This piece is written by Rahwa Fessahaye, Advocacy Co-ordinator at Detention Action

The first time I went to Verne IRC was in November 2014, a few weeks after I had returned from maternity leave. I was curious to see the centre as, up until that point, Detention Action had only run workshops in Harmondsworth and Colnbrook IRCs. Dorset felt like a world away. As a Londoner, I am perhaps more tolerant than most when it comes to schlepping on public transport, but The Verne is almost as remote an IRC as it gets. Getting off the train at Weymouth in winter set the tone for what would prove a fairly bleak experience. The town has the faded glamour of a seaside resort that, with the advent of cheap holidays abroad isn’t particularly lively in the summer, let alone in more chilly temperatures. My colleague and I walked along road after road trying to find a chippy/café/anything that wasn’t closed.

Once we had found something to eat we took a taxi from Weymouth station to Verne IRC, and got talking to the driver, who was born and raised on Portland. He was pleased that HMP Verne had been converted into an IRC as the closure would have been disastrous for the local economy. We discussed our work and what we did – that we provide practical and emotional support to people in immigration detention, who are being held there indefinitely. The driver seemed utterly bemused that people could be kept in prison like conditions with no release date. It was the first he’d heard of it. Clearly what was going on inside the former prison hadn’t fully reached those outside.

Detention Action has spent the last 20 years working in Harmondsworth and Colnbrook IRC, and we also visit some clients in London prisons. And yet, there was something entirely unfamiliar and strange about visiting the Verne IRC for the first time. It is run by the prison service, and the process to enter is similar to what it was when it was a prison. It is a sprawling estate, across a huge area. It took us a while walking through various interlocking buildings and going up and down various external flights of stairs to get the canteen, where we were to hold the workshop.

There usually is a frenetic energy whenever we visit other IRCS: people rush up to you and try to get their story out as quickly as they can, they jostle for slots to sit down and talk with us to see whether we can help. The pace in the Verne IRC was sedate in comparison. There was a slow dribble of individuals seeking help, all with specific appointment times, which had been allocated by the officers once they signed up to see us. The numbers attending on that day was low – a problem we don’t usually face in other centres.

The initial calm of the workshop was, however, deceptive. Most of those who came to see us were EEA nationals, who are not eligible for legal aid or for an address from the Home Office which they can use to apply for bail. The majority wanted one and/or both of these things. The atmosphere turned tense as understandably angry and frustrated individuals asked ‘well how can you help then?’ It was the first time in my five years at Detention Action that I had been at a workshop where the majority of attendees were EEA nationals. Suddenly the nature of what we were doing changed. One client asked us to fax a regional court in Romania asking them to send some documents to him – not a request we usually have but we were able to assist. Another man from Latvia had lost his phone during the period which he was held in a police cell and then later imprisoned. Immigration detainees have no access to social media. He accepted that he was likely to go back and seemed fairly OK with this – his main concern was that he wanted his family to know he was going back so they could help him get back on his feet. We were able to Facebook his sister with his new number, which led to them being reunited. It is often the smallest assistance which can make a big difference, as clients face such practical barriers in doing things that we all take for granted on the outside.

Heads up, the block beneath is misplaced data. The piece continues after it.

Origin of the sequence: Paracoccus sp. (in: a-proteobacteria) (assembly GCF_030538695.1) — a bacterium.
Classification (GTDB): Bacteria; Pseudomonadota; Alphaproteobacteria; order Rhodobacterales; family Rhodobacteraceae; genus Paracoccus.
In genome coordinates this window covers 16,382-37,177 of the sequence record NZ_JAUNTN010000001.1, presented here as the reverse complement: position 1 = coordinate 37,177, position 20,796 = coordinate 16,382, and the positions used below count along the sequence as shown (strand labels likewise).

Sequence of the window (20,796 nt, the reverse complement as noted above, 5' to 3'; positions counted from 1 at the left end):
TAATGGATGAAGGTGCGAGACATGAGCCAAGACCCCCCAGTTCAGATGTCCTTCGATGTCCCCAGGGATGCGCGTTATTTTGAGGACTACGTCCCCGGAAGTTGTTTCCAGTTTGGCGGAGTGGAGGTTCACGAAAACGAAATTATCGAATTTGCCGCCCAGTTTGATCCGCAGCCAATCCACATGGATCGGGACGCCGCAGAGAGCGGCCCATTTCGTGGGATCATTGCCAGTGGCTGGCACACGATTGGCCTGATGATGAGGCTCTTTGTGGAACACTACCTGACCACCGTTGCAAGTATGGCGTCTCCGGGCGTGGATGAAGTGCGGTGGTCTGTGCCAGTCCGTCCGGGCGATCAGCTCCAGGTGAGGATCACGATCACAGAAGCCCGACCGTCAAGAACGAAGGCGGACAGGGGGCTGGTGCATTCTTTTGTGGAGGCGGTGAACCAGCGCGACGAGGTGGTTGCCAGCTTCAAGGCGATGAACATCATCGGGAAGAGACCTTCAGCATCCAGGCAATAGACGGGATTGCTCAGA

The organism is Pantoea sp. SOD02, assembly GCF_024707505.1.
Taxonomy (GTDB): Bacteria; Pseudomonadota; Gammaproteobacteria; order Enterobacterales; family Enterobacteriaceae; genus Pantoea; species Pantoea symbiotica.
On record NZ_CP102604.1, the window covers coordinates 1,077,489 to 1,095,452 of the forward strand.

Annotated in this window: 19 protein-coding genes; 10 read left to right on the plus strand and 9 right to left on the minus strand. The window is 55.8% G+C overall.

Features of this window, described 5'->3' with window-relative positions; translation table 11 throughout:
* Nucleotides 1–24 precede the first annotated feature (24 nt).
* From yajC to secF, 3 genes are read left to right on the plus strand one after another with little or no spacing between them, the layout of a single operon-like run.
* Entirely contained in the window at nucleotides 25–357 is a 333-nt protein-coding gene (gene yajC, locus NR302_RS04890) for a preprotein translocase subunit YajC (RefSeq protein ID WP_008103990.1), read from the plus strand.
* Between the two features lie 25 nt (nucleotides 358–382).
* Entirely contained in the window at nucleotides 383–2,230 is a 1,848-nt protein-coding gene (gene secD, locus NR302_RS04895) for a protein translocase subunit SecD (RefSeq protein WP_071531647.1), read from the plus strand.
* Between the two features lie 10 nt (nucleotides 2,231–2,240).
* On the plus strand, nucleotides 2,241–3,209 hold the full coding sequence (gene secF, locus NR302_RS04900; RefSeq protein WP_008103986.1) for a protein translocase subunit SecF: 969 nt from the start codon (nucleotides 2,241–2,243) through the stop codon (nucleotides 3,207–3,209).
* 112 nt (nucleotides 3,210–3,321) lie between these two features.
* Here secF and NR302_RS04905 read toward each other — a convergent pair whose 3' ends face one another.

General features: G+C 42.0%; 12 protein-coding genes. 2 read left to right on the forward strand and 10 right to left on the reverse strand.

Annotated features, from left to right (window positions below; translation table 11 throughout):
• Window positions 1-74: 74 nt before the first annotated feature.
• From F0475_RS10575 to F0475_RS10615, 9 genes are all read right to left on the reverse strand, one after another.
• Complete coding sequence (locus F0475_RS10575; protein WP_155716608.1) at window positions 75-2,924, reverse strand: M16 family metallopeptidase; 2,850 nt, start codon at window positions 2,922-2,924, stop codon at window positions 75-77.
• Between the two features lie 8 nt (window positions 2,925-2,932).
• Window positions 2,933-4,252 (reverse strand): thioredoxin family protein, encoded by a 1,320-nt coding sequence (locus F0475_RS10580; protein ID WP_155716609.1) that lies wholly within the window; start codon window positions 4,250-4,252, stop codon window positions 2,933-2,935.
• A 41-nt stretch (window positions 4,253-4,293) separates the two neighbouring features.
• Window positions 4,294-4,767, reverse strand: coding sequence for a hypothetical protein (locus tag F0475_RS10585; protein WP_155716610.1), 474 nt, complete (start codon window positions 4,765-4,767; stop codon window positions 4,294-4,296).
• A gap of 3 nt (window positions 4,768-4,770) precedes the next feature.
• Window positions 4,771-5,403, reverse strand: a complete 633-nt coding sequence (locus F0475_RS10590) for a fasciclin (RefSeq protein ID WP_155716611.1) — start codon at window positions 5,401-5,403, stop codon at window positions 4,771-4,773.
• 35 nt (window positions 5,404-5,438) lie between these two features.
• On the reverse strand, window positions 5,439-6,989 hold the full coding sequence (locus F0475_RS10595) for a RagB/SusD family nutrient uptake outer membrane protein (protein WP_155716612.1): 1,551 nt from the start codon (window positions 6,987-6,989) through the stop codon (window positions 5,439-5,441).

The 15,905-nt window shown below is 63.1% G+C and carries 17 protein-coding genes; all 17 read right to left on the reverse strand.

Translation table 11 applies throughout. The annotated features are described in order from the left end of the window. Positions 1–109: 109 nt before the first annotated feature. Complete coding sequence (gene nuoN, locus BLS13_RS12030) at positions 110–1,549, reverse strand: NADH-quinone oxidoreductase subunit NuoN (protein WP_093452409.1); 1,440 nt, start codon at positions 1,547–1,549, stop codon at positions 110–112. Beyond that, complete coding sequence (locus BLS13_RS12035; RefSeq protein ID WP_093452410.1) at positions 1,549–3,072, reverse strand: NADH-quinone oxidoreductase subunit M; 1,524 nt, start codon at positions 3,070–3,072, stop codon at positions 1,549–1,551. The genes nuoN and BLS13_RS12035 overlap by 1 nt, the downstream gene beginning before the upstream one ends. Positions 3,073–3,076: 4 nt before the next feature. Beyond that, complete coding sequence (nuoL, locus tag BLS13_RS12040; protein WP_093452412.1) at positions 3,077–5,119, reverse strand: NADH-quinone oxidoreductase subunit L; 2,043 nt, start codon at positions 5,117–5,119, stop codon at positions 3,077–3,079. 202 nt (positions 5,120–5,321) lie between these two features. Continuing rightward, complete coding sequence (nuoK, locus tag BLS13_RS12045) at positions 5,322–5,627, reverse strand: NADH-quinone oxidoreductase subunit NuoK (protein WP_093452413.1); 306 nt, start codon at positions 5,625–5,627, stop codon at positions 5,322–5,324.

We are not lawyers, we are a specialist organisation who can only help certain immigration detainees. So whilst it can be frustrating for both the individual being detained and us when we cannot provide what they tell us they need, we are also in the fortunate position to provide at least some assistance to those people in Verne IRC who want it. Namely, we can listen, we always listen. We try to absorb the frustration and the anger. We listen when someone tells us that they want to hurt themselves, when they feel there is no point in living.

Many of the individuals we work with cannot find a solicitor at Verne IRC due to unacceptably huge delays in getting an appointment. It is a similar size to Harmondsworth IRC and yet has half the number of slots available. To add to the isolation, it seems as though video link appointments to see a lawyer may be introduced. So not only are you stuck in a remote part of the country, where your family struggle to ever visit, but now you have to explain your life story over a TV monitor.

More recently we have seen a broader demographic at Verne IRC, including many asylum seekers at the end of the road. Many with deportation orders, struggling to get help. What do you do if you get a removal ticket and cannot get to a lawyer in time? I haven’t been given a satisfactory answer to that. People here often beg to be moved to another centre, as they cannot access legal advice easily. Sadly, this is the reality of the Verne.

I have often wondered why the uptake of services at Verne IRC is lower than elsewhere. Do those incarcerated there feel that they are so remote, so invisible, that nobody cares? If I felt that Weymouth was a bleak experience (and I had the freedom to come and go as I pleased), I cannot even imagine how it feels to be locked away, up in the hills of Portland, on the edge of everything.